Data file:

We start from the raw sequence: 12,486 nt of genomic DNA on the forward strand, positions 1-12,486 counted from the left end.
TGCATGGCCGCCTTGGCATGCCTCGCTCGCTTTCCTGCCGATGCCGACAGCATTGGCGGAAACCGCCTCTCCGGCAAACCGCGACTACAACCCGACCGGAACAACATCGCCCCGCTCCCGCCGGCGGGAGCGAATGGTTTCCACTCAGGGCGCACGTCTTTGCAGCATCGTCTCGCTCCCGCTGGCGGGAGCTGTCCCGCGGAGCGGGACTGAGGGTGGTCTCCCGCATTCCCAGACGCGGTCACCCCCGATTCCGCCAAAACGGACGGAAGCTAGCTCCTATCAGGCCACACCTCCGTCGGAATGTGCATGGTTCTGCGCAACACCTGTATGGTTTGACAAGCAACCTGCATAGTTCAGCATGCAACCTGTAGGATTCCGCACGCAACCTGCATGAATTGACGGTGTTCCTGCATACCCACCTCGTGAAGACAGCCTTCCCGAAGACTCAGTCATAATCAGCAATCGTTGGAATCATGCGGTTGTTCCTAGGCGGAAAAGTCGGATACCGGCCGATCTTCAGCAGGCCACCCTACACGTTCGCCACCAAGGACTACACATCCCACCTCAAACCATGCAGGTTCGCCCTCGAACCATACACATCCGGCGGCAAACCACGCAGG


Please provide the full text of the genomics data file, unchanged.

We start from the raw sequence: 12,486 nt of genomic DNA on the forward strand, positions 1-12,486 counted from the left end.
TGCATGGCCGCCTTGGCATGCCTCGCTCGCTTTCCTGCCGATGCCGACAGCATTGGCGGAAACCGCCTCTCCGGCAAACCGCGACTACAACCCGACCGGAACAACATCGCCCCGCTCCCGCCGGCGGGAGCGAATGGTTTCCACTCAGGGCGCACGTCTTTGCAGCATCGTCTCGCTCCCGCTGGCGGGAGCTGTCCCGCGGAGCGGGACTGAGGGTGGTCTCCCGCATTCCCAGACGCGGTCACCCCCGATTCCGCCAAAACGGACGGAAGCTAGCTCCTATCAGGCCACACCTCCGTCGGAATGTGCATGGTTCTGCGCAACACCTGTATGGTTTGACAAGCAACCTGCATAGTTCAGCATGCAACCTGTAGGATTCCGCACGCAACCTGCATGAATTGACGGTGTTCCTGCATACCCACCTCGTGAAGACAGCCTTCCCGAAGACTCAGTCATAATCAGCAATCGTTGGAATCATGCGGTTGTTCCTAGGCGGAAAAGTCGGATACCGGCCGATCTTCAGCAGGCCACCCTACACGTTCGCCACCAAGGACTACACATCCCACCTCAAACCATGCAGGTTCGCCCTCGAACCATACACATCCGGCGGCAAACCACGCAGG